Apple Pay a hit in China with 3 million cards added in 2 days

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Comments

  • Reply 41 of 48
    slurpyslurpy Posts: 5,179member
    jony0 said:
    Whenever it comes to Canada, with a bank issued credit card of course, the adoption rate should be just as spectacular, proportionally to our much smaller population obviously. We've has chip and pin for years, but we're hung up and just waiting for our big bank cartel to get off their greedy big fat asses.
    Yep. All my credit and debit cards have been chip and pin for the last 10 years, at least. The fact that this isn't the case in the US, even today, blows my mind. 
  • Reply 42 of 48
    tallest skiltallest skil Posts: 43,399member
    jony0 said:
    Whenever it comes to Canada, with a bank issued credit card of course, the adoption rate should be just as spectacular, proportionally to our much smaller population obviously. We've has chip and pin for years, but we're hung up and just waiting for our big bank cartel to get off their greedy big fat asses.
    Too late. Canada already sold all of its gold reserves.
  • Reply 43 of 48
    jbdragonjbdragon Posts: 2,170member
    volcan said:
    Soli said:

    1) Touch ID isn't required for using Apple Pay. You can test this with an Apple Watch which only requires a double-tap of the Contracts button to bring up your cards, assuming the device is on your wrist and you've inputted the device PIN. 
    I've noticed lately that my Apple Watch somehow pairs up with my iPhone all by itself without using the passcode. I don't enter the passcode when I strap it on in the morning but some time during the day I notice it is paired and no passcode was ever entered. Not sure how this happens or what triggers it but it happens everyday. Right now it has a blue dot but later it will go away all by itself.

    If you strap on your watch, any time after that, that you go and unlock your iPhone with a code or touch is, the watch will auto unlock also if you have that capability turned on!!!. So in general you never have to enter a unlock code on the watch.  
  • Reply 44 of 48
    jony0jony0 Posts: 270member
    slurpy said:
    jony0 said:
    Whenever it comes to Canada, with a bank issued credit card of course, the adoption rate should be just as spectacular, proportionally to our much smaller population obviously. We've has chip and pin for years, but we're hung up and just waiting for our big bank cartel to get off their greedy big fat asses.
    Yep. All my credit and debit cards have been chip and pin for the last 10 years, at least. The fact that this isn't the case in the US, even today, blows my mind. 

    It does seem odd that they are late adopters but I can only think it may have something to do with our cartel of just a few banks to deal with. The chip and PIN is the implementation of the EMV standard (Europay Mastercard Visa) developed in Europe. It was probably relatively easy to bring a handful of participants in Canada onboard yet considerably onerous to deal with over a thousand banks in the US. Apple Pay along with NFC would seem to have the promise of leapfrogging EMV but they will still have to bring out terminals that can accommodate both since not everyone will have a smartphone just yet.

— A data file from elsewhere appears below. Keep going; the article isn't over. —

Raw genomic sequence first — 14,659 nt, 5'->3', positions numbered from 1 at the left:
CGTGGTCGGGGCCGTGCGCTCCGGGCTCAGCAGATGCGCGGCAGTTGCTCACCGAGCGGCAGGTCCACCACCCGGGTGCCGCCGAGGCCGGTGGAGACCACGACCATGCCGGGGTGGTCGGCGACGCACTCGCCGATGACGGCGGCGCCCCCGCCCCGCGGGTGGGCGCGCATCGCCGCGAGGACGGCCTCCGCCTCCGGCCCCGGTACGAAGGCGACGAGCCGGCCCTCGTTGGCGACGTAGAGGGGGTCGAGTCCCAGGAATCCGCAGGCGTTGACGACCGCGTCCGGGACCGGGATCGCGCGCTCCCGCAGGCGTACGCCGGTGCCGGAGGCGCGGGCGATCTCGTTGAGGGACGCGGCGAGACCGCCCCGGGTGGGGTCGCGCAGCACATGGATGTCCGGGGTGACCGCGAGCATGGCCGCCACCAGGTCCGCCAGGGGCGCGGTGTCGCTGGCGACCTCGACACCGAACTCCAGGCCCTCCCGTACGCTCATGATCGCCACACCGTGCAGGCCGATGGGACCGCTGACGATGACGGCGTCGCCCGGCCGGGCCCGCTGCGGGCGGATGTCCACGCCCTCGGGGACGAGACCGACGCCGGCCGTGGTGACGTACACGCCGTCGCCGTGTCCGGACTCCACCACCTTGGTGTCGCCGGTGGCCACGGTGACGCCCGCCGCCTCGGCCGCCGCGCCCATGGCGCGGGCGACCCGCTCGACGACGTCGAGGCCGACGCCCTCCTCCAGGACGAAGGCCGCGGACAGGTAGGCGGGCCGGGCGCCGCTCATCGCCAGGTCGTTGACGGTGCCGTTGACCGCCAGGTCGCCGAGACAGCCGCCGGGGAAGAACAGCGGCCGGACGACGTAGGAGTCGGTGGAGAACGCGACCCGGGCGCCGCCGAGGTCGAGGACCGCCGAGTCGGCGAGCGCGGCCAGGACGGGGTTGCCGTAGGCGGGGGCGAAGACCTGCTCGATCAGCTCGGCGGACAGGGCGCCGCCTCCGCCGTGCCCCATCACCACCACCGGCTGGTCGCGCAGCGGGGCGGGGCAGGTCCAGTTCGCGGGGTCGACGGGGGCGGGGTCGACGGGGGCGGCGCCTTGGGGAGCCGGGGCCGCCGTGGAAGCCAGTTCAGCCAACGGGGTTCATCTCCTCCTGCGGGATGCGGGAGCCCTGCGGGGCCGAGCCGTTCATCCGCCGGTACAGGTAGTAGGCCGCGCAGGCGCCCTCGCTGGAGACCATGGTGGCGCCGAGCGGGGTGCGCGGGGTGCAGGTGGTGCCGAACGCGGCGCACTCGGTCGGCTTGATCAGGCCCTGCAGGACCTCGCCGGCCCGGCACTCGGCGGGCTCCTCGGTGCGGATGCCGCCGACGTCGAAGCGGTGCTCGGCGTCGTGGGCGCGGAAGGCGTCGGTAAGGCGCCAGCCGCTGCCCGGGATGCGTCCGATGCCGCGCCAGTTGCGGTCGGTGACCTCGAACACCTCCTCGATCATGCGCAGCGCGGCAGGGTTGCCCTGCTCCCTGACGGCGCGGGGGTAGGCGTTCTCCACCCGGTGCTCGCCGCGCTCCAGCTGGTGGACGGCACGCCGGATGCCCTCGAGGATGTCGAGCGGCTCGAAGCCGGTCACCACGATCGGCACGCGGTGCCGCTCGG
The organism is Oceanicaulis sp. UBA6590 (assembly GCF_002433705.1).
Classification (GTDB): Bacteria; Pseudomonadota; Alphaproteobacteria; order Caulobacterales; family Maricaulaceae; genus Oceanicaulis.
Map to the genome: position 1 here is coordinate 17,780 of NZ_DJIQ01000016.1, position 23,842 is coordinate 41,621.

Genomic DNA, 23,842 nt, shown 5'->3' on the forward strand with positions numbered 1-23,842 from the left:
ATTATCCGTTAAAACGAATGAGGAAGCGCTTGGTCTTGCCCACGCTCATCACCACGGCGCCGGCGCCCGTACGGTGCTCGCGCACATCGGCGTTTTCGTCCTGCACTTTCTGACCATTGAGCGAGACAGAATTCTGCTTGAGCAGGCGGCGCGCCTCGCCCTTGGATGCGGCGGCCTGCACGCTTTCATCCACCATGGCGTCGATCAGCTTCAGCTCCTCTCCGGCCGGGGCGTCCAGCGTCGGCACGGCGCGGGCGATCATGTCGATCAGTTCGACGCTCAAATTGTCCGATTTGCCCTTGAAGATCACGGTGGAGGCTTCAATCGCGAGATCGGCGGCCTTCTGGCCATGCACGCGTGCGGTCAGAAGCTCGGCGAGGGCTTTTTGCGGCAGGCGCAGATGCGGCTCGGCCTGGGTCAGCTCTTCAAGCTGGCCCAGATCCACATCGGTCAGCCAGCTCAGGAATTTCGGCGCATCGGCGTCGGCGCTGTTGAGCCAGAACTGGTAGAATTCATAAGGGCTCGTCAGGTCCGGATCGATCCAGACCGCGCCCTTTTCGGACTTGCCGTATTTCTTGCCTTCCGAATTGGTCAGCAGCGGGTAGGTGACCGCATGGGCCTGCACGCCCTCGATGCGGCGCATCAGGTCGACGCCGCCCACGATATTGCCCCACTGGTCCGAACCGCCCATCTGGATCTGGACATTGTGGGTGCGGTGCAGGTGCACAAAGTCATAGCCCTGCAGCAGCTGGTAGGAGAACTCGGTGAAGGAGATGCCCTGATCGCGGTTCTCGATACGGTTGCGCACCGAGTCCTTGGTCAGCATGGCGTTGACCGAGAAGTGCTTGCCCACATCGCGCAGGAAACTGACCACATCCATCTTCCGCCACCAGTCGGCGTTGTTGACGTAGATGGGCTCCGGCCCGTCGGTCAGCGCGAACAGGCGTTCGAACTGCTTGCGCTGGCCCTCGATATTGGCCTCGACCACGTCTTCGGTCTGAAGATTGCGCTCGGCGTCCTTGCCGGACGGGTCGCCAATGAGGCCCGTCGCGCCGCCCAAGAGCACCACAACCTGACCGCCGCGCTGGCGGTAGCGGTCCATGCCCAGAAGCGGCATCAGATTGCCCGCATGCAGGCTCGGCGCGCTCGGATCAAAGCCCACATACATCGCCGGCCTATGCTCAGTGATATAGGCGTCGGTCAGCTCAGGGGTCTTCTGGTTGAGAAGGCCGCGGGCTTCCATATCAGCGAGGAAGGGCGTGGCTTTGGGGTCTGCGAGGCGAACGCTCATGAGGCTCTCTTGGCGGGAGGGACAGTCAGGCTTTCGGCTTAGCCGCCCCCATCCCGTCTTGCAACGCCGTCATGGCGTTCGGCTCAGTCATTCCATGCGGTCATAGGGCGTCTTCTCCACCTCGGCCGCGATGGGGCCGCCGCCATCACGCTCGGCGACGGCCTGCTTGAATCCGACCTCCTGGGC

Apple used a gradual yet remarkably speedy rollout with a handful of US banks at a time, each group probably seeing the advantage and wanting to quickly come on board. The same small cartel group of banks that became an advantage for a quick technological adoption seems to have ironically turned broom as hindrance as they could holdout as a group for better financial terms. Just goes to show, always follow the money.

  • Reply 45 of 48
    jony0jony0 Posts: 270member
    jony0 said:
    Whenever it comes to Canada, with a bank issued credit card of course, the adoption rate should be just as spectacular, proportionally to our much smaller population obviously. We've has chip and pin for years, but we're hung up and just waiting for our big bank cartel to get off their greedy big fat asses.
    Too late. Canada already sold all of its gold reserves.

    Wow. At first when I saw your comment I thought you were kidding, then I saw it was a link and thought it was pointing to something like The Onion, then I was incredulous to see it was serious and shocked to see it was real. But after reading it I calmed down and came to see the reasoning. It would seem we owe this whole sellout policy to Nixon who “took the United States off the gold standard” therefore “Ottawa has no real reason to keep its gold reserves other than adhering to tradition”, In fact “half of those reserves were sold by 1985, and then almost all the rest were sold through the 1990s up to 2002” so this is not really new but still startling, I had no idea. It does make sense and I actually agree. Gold certainly has an intrinsic value like real estate as opposed to the extrinsic value of a various numbers on a piece of paper or cotton. Very interesting.

    Thanks for the link … and the ride.

  • Reply 46 of 48
    3 million cards in 2 days is actually a modest number. Anything below 12 million is a disappointment in China, whose smart payments market is an order of magnitude larger than that of the U.S.
  • Reply 47 of 48
    badmonkbadmonk Posts: 831member
    ApplePay at Walgreens rocks because it is the correct implementation.  At Fresh Market they still make you do the fake digital signature. When people are forced to insert their credit cards in the chip readers (which is sooo slow), it will take off more quickly.
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